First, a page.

Sounds pretty strong — but as it turned out, the claim of war did not bar all suits. In 1946, in a case called United States v. Causby, the justices ruled that the government had to pay damages for depreciation in the value of a farm adjacent to an airstrip for military planes. That the damage occurred during a national emergency made no difference. Nor did it matter that the farm was still usable; the compensation was due to loss in property value caused by low-flying planes.

Modern cases of this type rest heavily on the degree of economic harm. If the harm is small, the plaintiff loses. In 2009, for example, a federal appellate court rejected the claim of a Maine hospital forced by state law to serve indigent patients. The cost of the care was hundreds of thousands of dollars, but the judges pointed out that this amounted to only one half of 1% of the hospital’s gross revenue.

But this line of cases consistently notes that the outcome might be different if the economic harm is significant. In the coronavirus shutdowns, the harm is enormous. Many small businesses as well as some huge retailers are expected to fail.

Similarly, the length of the closure also matters. The U.S. Supreme Court has ruled that even a temporary restriction on the owner’s use of the property can be compensable if it lasts long enough. In 2007, for example, a Nevada court held that keeping an owner away from his business for 48 hours during a flood emergency did not qualify. Other short-term closings have similarly been upheld. In the case of the coronavirus shutdown, there’s no known end date. Businesses are being told in effect that they must stay closed until the relevant governor decides to allow them to open. So it turns out that with respect both to the degree of economic harm businesses are suffering and the length of time covered by the shutdown order, what states have done in response to the COVID-19 pandemic is different from what’s happened before.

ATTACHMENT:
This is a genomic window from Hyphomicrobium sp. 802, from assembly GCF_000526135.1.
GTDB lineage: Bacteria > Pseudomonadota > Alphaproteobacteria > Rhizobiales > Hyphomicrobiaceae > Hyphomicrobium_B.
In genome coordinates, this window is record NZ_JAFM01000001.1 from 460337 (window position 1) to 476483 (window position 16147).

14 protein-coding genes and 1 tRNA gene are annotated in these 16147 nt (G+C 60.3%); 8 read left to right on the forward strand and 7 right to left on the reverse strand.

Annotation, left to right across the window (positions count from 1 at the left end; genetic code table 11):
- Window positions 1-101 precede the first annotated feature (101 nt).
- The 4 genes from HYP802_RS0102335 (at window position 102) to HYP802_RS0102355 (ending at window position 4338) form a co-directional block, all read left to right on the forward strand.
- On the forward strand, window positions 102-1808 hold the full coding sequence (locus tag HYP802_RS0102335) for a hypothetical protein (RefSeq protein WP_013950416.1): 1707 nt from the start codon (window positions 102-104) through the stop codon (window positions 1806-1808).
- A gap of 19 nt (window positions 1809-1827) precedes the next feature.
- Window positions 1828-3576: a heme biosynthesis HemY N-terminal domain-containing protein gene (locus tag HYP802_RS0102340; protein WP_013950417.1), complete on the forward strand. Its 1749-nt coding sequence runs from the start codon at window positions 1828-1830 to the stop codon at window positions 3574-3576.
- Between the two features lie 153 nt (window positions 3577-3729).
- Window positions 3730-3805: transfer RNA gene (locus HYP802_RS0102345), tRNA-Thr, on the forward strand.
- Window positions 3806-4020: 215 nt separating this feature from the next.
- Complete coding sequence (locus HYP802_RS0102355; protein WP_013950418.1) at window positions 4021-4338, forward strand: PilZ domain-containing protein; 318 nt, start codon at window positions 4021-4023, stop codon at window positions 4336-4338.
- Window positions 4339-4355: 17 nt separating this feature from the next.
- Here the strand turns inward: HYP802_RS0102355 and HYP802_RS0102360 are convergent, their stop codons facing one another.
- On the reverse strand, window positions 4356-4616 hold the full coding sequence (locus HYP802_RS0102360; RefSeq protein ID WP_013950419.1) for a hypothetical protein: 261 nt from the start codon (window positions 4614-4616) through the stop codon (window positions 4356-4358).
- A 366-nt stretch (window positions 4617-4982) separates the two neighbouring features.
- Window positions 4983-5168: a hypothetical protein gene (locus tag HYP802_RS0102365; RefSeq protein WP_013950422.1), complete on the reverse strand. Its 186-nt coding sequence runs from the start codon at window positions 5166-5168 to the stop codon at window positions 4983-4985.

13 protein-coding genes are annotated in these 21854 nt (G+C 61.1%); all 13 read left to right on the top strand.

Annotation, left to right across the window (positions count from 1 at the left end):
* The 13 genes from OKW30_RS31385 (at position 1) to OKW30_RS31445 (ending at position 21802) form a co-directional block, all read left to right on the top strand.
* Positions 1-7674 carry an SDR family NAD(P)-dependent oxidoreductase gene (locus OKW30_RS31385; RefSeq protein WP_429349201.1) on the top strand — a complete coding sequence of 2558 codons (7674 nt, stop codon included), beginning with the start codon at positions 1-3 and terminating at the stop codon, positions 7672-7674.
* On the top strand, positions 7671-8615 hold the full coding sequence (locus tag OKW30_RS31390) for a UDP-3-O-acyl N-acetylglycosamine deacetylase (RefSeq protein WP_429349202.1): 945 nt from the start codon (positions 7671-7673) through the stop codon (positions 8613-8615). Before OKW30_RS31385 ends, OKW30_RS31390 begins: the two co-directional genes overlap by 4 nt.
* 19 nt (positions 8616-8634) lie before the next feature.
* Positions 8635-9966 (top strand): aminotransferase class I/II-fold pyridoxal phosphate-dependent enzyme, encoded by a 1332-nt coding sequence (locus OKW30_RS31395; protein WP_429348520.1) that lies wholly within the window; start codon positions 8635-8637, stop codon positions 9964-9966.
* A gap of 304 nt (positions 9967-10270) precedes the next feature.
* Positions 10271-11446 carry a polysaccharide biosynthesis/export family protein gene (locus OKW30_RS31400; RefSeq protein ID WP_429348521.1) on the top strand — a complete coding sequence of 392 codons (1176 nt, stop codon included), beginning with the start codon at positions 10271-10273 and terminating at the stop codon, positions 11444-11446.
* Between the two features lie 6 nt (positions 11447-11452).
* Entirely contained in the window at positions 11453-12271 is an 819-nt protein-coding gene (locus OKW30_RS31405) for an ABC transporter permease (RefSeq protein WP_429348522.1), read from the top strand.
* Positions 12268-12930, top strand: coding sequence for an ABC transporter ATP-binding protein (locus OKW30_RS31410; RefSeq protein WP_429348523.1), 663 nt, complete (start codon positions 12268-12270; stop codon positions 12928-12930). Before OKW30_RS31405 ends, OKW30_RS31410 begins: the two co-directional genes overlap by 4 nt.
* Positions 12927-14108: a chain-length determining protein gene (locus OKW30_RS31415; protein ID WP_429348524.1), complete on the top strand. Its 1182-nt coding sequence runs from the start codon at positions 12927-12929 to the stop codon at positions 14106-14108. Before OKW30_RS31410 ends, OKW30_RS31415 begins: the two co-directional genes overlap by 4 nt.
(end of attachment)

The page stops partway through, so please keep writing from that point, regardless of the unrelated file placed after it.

In a recent article at Reason.com, Damon Root argues that the anti-shutdown lawsuits “will have to clear some steep precedential hurdles.” Yes indeed — but the slope may not be as steep as it seems. Root draws an analogy to Mugler v. Kansas, an 1887 decision in which the justices ruled that no compensation was due when laws prohibiting the sale of alcoholic beverages caused harm to a company that manufactured them. The laws were justified as protecting the public health and safety.